Academic journal article Social Work

Working with Victims of Persecution: Lessons from Holocaust Survivors

Academic journal article Social Work

Working with Victims of Persecution: Lessons from Holocaust Survivors

Article excerpt

It is estimated that 25 to 30 million people are forced to leave their homes because of human rights violations or threats to their lives. Such massive dislocations at the international level result in significant numbers of diverse, persecuted populations seeking asylum in the United States. It is estimated that as many as 400,000 victims of torture now reside in the United States, with many survivors suffering in silence. The challenge for social workers is to discover this often hidden, vulnerable population and to serve them.

Key words: Holocaust; persecution; psychological trauma; refugees

Among all the populations experiencing the trauma and stress of persecution, most is know about Holocaust survivors. Through examining the long-term effects of massive psychic trauma gleaned from research on Holocaust survivors and their children, this article addresses the skills, techniques, and insights about current refugee populations that can be incorporated into social work practice and training.

Fueled partly by geopolitical manipulation, the numbers of people experiencing severe political, religious, ethnic, and social persecution are rising. These displaced populations are created by civil wars, ethnic conflict, economic depressions, and wars between countries (Amnesty International, 1997; Drachman, 1995; U.S. Committee for Refugees, 1998).

Social workers have a long history of advocating for and promoting the psychosocial adjustment of displaced and traumatized populations, as was the case in the aftermath of the Holocaust. Similarities exist between problems observed in Holocaust survivors and those seen in current victims of persecution in regard to behaviors exhibited under extreme stress and transmission of the trauma to subsequent generations (Danieli, 1988, 1994; Rosenbloom, 1995; Solkoff, 1992). Other lessons that may be extrapolated from the Holocaust include the consequences of unquestioning conformity, abdication of individual responsibility, and the ruthless application of the prodigious creations of the 20th century--science and technology (Milchman & Rosenberg, 1996; Rosenbloom, 1995).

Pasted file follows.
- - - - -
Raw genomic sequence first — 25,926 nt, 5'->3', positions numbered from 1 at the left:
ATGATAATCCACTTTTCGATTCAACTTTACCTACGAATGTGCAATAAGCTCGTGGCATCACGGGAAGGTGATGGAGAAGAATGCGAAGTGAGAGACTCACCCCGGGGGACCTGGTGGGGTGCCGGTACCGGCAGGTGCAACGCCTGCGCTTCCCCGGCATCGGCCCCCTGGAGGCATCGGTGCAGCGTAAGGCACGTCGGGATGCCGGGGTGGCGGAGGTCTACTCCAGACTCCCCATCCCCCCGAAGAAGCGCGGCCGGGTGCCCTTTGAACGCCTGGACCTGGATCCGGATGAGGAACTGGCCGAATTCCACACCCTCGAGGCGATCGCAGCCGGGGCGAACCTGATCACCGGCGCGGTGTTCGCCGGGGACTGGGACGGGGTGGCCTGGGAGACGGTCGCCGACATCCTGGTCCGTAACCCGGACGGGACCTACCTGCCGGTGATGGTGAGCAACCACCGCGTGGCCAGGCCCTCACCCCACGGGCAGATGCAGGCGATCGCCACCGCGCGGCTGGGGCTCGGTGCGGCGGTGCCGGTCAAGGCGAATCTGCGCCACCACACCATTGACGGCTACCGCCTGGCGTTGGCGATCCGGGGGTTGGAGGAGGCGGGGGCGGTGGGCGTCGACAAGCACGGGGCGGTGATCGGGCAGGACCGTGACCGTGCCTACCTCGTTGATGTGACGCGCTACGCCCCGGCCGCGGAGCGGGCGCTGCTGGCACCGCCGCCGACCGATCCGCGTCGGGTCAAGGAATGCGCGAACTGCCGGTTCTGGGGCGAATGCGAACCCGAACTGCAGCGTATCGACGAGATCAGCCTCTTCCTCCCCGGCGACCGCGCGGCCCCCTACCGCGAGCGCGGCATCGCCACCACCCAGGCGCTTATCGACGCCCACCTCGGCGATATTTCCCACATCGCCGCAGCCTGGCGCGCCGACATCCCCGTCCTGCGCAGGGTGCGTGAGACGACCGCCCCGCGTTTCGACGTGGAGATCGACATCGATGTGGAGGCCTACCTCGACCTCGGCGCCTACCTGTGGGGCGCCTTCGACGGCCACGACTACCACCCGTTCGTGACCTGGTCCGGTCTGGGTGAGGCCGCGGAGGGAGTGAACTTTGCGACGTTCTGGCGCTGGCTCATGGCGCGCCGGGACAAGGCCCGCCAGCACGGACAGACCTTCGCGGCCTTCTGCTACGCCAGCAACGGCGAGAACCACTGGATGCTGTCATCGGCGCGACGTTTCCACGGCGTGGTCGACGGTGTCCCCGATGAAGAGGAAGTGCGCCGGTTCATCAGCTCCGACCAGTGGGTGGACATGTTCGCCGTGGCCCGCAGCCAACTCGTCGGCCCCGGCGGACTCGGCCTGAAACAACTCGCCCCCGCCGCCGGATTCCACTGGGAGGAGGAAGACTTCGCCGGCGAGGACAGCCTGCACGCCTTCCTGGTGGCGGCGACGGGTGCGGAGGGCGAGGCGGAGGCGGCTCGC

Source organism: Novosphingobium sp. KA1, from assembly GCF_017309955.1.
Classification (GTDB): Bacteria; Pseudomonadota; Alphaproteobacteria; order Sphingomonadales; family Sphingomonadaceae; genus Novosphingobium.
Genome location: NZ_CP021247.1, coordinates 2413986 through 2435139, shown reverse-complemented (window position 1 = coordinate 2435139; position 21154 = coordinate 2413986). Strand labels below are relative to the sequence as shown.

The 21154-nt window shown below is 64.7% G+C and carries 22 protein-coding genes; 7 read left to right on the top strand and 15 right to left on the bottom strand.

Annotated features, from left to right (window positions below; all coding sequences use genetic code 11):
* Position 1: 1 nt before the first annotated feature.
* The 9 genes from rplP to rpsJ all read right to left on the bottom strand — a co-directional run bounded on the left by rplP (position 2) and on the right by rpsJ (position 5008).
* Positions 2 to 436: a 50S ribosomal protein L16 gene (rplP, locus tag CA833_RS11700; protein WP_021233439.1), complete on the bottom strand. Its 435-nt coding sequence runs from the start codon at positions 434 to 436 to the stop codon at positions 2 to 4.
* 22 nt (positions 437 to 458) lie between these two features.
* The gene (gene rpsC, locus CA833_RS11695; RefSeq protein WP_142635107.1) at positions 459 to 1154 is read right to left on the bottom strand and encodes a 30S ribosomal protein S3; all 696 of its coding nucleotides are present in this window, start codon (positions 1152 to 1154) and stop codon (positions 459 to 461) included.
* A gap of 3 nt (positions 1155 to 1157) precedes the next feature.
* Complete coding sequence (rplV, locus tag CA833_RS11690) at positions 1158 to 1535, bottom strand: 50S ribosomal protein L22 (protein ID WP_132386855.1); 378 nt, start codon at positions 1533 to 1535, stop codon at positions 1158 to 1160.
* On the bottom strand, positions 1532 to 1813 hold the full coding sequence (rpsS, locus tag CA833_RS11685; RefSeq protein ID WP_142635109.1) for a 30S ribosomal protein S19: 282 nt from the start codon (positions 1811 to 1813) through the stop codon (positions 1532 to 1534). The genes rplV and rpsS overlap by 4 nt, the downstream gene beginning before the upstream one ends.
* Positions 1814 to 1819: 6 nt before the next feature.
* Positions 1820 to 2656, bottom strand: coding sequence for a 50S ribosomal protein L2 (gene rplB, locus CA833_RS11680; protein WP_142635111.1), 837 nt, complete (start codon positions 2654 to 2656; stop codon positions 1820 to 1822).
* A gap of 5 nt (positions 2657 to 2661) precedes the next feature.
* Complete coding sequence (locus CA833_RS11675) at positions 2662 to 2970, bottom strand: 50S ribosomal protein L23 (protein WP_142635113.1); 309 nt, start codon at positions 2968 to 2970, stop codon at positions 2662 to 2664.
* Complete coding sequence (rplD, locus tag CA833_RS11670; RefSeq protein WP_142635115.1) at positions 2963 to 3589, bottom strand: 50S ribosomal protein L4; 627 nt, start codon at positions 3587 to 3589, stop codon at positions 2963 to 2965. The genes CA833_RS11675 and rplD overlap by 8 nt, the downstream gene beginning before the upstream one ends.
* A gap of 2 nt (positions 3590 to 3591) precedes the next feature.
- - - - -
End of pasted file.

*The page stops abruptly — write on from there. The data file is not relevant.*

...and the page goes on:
Scope and Importance of Immigration

Data Considerations: Practical Problems in Counting Refugees

Statistics on refugees and other displaced populations are often inexact and controversial because of the following. First, because definitions vary from country to country--one country's refugee is another country's illegal alien. Today's internally displaced person may be tomorrow's refugee. Therefore, government tallies cannot always be trusted to give full and unbiased accounts of refugee movements (U.S. Committee for Refugees, 1998). Second, in emergency situations it is not always possible to provide a reliable estimate because of the ongoing nature of the influx. Third, significant forced displacements may be over- or underreported. Fourth, in large-scale refugee situations, camp populations are often fluid-moving in and out often without notifying relevant organizations or authorities. Finally, statistics can become quickly outdated as a result of sudden new arrivals or departures (U.N. High Commissioner for Refugees, 1998).

Overview of Displaced People at the International Level

Currently available statistics underscore the overwhelming magnitude of these dislocations. It is estimated that 25 to 30 million people are forced to leave their homes because of human rights violations or threats to their lives. Many of these people are displaced within their own borders. It is estimated further that in their search for safety, an additional 13 million people have been displaced. Almost 90 percent of these people come from the poorest countries in the world, including Afghanistan, Azerbaijan, Bangladesh, Ethiopia, Liberia, and Somalia (Table 1). Such massive dislocations at the international level result in significant numbers of diverse, persecuted populations seeking asylum in the United States, including Cambodians, Caribbean Islanders, Central Americans, Eastern and Central Europeans, Iranians, sub-Saharan Africans, and Vietnamese (Amnesty International, 1997; Castex, 1994; Fong & Mokuau, 1994; Padilla, 1997; Partida, 1996; U. …

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